Emerging tops at a business-plan contest may help would-be entrepreneurs' chances in seeking financing, but plenty of challenges remain
Some of the most selective schools in the world -- from Oxford to Wharton and Yale -- are awaiting your application for admission. But they don't want you as a student, they want you to participate in their 2006 business-plan contests.
Each year, it seems, more colleges and universities sponsor business-plan contests. Just as students battle for admission to top-rung colleges and universities to launch successful careers, so would-be entrepreneurs battle for attention in business-plan contests, hoping to attract the support they need to launch successful ventures. Unfortunately, the similarities between college admissions and business-plan contests end there.
While MBA students and entrepreneurs have similar expectations, there's far greater uncertainty for the entrepreneur. For MBA students, the process of launching and building a career is pretty straightforward: Complete your degree requirements, interview for jobs, select one, and likely repeat the process several times during your lifetime.
In much the same way, would-be entrepreneurs often imagine they'll write a business plan, present it to professional investors in a business-plan contest, and wait for one of them to finance it. But it's not that straightforward. While the market for junior chemists, banking administrators, librarians, and other professionals is easily assessed, the market for startup Wi-Fi resellers, online retailers, and food franchises is not.
WHAT TO EXPECT.
Business-plan contest winners may think their problems are solved when they attract attention from would-be investors, but in fact they're only beginning. The real challenge is in obtaining the money -- and it's not just a challenge for winners of business-plan contests, it's a problem for every entrepreneur who seeks financing. Just because you've attracted the interest of a professional investor doesn't mean you're going to get the money. Invariably you will travel a long and winding road before any money comes through -- and if it does, it's rarely on the schedule or the terms you expect. Among the issues you can expect to crop up are:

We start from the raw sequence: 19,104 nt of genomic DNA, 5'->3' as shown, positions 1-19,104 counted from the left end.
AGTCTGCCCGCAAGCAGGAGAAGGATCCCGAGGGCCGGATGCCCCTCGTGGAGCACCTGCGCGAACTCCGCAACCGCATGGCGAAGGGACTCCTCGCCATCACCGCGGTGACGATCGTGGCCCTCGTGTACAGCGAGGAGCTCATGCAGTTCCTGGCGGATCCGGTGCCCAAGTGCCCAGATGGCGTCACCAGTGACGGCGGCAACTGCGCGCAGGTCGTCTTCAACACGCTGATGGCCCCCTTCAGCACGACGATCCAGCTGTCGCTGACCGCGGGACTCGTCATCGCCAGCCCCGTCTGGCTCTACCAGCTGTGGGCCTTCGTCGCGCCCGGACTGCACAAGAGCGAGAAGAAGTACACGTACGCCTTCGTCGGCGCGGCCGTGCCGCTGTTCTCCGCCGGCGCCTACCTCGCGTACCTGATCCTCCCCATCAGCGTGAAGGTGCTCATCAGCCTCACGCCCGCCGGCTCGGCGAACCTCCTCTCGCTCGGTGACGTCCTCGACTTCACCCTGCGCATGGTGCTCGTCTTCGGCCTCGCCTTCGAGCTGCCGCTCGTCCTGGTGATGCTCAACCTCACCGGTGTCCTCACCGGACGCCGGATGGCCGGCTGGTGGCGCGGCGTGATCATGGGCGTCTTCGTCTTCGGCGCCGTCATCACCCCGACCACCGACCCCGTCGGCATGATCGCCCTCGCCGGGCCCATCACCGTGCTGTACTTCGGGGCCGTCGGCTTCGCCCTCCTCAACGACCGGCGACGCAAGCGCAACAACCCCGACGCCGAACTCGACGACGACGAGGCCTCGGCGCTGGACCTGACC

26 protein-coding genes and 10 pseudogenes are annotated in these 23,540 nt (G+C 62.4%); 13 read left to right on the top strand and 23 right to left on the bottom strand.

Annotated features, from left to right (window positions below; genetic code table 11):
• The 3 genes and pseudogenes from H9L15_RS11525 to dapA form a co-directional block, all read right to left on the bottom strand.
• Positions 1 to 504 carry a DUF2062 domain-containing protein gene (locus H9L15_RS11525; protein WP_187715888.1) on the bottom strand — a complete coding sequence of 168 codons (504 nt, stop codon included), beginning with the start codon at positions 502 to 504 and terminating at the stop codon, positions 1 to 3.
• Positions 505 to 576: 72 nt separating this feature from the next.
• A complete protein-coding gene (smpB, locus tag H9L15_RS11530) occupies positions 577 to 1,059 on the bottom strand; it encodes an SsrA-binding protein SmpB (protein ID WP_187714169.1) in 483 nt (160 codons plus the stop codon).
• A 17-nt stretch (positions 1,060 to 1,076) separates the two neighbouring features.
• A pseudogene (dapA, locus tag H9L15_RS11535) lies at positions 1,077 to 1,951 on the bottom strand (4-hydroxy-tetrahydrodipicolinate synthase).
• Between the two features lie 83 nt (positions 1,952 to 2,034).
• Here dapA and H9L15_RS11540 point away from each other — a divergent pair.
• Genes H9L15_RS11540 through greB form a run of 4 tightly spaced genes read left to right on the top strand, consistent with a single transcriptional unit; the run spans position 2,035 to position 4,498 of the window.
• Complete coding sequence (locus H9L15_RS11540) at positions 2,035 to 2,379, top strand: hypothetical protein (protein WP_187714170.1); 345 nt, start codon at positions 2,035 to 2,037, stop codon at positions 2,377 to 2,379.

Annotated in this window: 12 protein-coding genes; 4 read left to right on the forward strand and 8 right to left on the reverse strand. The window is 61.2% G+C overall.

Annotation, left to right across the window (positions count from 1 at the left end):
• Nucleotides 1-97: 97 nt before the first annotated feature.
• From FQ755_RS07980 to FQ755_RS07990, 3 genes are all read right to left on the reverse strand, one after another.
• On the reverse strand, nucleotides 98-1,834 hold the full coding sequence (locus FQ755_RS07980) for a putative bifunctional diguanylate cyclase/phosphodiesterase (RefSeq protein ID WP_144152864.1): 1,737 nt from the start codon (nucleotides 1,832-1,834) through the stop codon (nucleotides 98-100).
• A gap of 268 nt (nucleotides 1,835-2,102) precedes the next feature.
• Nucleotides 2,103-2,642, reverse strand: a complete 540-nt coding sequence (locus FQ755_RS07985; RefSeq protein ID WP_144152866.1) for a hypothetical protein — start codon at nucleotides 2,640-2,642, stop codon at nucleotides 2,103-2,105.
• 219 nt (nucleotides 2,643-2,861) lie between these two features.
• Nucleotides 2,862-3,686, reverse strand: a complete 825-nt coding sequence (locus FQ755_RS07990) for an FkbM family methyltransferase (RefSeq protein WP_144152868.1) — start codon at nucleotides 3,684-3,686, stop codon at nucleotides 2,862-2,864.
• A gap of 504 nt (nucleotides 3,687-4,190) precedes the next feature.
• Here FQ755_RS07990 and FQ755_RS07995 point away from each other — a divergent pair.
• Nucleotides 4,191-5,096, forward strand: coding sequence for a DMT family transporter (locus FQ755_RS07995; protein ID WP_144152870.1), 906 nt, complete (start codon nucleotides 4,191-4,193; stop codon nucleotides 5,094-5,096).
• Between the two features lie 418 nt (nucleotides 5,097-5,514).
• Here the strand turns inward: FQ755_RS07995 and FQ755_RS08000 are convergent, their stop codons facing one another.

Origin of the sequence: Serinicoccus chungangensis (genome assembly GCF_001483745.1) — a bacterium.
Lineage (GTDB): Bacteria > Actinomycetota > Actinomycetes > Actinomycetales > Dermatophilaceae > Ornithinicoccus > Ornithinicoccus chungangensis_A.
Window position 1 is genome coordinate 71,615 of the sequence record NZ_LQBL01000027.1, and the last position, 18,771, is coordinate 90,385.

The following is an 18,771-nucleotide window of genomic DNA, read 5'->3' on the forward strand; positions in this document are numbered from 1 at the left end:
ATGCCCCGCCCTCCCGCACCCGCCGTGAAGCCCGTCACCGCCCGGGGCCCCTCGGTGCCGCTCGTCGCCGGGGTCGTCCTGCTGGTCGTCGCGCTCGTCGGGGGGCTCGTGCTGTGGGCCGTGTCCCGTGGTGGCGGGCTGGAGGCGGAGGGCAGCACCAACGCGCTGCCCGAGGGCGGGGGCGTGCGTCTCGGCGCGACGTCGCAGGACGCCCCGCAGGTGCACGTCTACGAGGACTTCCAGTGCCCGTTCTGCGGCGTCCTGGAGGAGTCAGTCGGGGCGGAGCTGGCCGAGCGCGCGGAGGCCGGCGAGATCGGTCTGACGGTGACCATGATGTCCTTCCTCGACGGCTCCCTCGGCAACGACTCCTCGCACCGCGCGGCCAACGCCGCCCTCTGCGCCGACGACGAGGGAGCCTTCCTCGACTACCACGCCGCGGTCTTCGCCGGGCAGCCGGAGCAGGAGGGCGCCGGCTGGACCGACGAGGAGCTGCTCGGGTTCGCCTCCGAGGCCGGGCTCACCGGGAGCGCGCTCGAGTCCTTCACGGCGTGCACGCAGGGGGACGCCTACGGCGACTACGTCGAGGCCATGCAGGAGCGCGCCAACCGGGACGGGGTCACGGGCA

1. The process moves in slow motion. You, the entrepreneur, are ready to rock. But your limited funds -- even if you win $10,000 or $20,000 in a business-plan contest -- won't carry you nearly as far, or as fast, as you have projected in your spreadsheets. Yet the prospective investor, who seemed so interested in your first couple of meetings, slows down the pace. There's talk about consulting the investment firm's board and doing due diligence. Days turn into weeks, and, in many cases, weeks turn into months.
2. The financing offer appears totally slanted toward the investors. Receiving a term sheet -- a proposed offer to invest -- is one of the most exciting events any entrepreneur can experience, until the terms are studied. More often than not, the investor is either offering much less money, demanding a much higher percentage of the company -- or both -- than the would-be entrepreneur expected.
3. The investor won't negotiate. The term sheet likely isn't a "first offer" that can be negotiated. It's probably the only offer -- and while no one ever says it this way, it really is a "take-it-or leave-it" situation. Sure, you may be able to negotiate some of the fine print, but the basic pricing of the deal is typically set in fast-drying concrete.
The glitz and glamour of a business-plan contest does little to change the power dynamics underlying the subsequent entrepreneur-investor dance. These are the challenges entrepreneurs everywhere encounter in their dealings with professional investors.
The reasons behind the imbalance are simple: Professional investors, like investors everywhere from time immemorial, want to find the best opportunities at the lowest possible price. They don't want to rush into things -- in fact, they want to delay as long as possible to convince themselves that the opportunity is as good as they think it is.
There's only one real solution to these problems, and that is to have options. Competition can do wonders to speed things up, and it can even make investors more flexible in their financing offers. But entrepreneurs need to be able to do what investors do -- be standoffish, demand better terms, and be prepared to walk away from potential deals. So if you're competing for financing, don't fall too quickly for any one investor group. Entrepreneurs who have options will speed the process along and get the best financing terms.
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